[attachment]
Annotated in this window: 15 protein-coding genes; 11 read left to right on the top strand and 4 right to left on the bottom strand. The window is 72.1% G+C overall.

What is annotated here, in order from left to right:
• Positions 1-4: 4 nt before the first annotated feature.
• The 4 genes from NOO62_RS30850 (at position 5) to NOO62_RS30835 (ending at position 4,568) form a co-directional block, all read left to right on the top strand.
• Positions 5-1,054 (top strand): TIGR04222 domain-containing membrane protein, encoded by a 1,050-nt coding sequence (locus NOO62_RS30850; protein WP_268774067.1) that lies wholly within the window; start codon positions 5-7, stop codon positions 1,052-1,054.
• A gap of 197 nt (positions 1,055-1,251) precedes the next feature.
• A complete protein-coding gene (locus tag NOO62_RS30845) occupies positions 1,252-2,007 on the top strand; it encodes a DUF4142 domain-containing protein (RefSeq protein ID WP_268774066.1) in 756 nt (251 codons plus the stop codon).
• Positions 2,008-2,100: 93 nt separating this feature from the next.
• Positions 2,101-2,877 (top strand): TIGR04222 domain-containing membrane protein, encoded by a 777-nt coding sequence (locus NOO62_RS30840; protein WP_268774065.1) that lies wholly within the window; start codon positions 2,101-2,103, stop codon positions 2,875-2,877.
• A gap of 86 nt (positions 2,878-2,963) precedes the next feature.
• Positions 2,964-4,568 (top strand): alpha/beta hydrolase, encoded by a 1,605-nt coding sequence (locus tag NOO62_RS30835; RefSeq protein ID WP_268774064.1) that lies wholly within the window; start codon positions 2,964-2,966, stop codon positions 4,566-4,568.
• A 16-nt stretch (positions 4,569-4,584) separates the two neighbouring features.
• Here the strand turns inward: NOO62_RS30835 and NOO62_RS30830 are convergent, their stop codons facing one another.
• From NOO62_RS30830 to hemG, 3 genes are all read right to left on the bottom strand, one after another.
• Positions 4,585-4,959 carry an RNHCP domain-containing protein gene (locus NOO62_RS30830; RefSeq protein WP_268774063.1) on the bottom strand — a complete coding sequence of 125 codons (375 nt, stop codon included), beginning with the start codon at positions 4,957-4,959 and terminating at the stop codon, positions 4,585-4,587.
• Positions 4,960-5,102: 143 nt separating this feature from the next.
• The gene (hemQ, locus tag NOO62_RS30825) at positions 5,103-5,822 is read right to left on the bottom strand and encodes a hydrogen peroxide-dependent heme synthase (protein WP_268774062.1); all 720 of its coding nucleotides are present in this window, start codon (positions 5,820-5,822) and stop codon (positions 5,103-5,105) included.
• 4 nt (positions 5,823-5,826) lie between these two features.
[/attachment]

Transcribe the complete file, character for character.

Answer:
Annotated in this window: 15 protein-coding genes; 11 read left to right on the top strand and 4 right to left on the bottom strand. The window is 72.1% G+C overall.

What is annotated here, in order from left to right:
• Positions 1-4: 4 nt before the first annotated feature.
• The 4 genes from NOO62_RS30850 (at position 5) to NOO62_RS30835 (ending at position 4,568) form a co-directional block, all read left to right on the top strand.
• Positions 5-1,054 (top strand): TIGR04222 domain-containing membrane protein, encoded by a 1,050-nt coding sequence (locus NOO62_RS30850; protein WP_268774067.1) that lies wholly within the window; start codon positions 5-7, stop codon positions 1,052-1,054.
• A gap of 197 nt (positions 1,055-1,251) precedes the next feature.
• A complete protein-coding gene (locus tag NOO62_RS30845) occupies positions 1,252-2,007 on the top strand; it encodes a DUF4142 domain-containing protein (RefSeq protein ID WP_268774066.1) in 756 nt (251 codons plus the stop codon).
• Positions 2,008-2,100: 93 nt separating this feature from the next.
• Positions 2,101-2,877 (top strand): TIGR04222 domain-containing membrane protein, encoded by a 777-nt coding sequence (locus NOO62_RS30840; protein WP_268774065.1) that lies wholly within the window; start codon positions 2,101-2,103, stop codon positions 2,875-2,877.
• A gap of 86 nt (positions 2,878-2,963) precedes the next feature.
• Positions 2,964-4,568 (top strand): alpha/beta hydrolase, encoded by a 1,605-nt coding sequence (locus tag NOO62_RS30835; RefSeq protein ID WP_268774064.1) that lies wholly within the window; start codon positions 2,964-2,966, stop codon positions 4,566-4,568.
• A 16-nt stretch (positions 4,569-4,584) separates the two neighbouring features.
• Here the strand turns inward: NOO62_RS30835 and NOO62_RS30830 are convergent, their stop codons facing one another.
• From NOO62_RS30830 to hemG, 3 genes are all read right to left on the bottom strand, one after another.
• Positions 4,585-4,959 carry an RNHCP domain-containing protein gene (locus NOO62_RS30830; RefSeq protein WP_268774063.1) on the bottom strand — a complete coding sequence of 125 codons (375 nt, stop codon included), beginning with the start codon at positions 4,957-4,959 and terminating at the stop codon, positions 4,585-4,587.
• Positions 4,960-5,102: 143 nt separating this feature from the next.
• The gene (hemQ, locus tag NOO62_RS30825) at positions 5,103-5,822 is read right to left on the bottom strand and encodes a hydrogen peroxide-dependent heme synthase (protein WP_268774062.1); all 720 of its coding nucleotides are present in this window, start codon (positions 5,820-5,822) and stop codon (positions 5,103-5,105) included.
• 4 nt (positions 5,823-5,826) lie between these two features.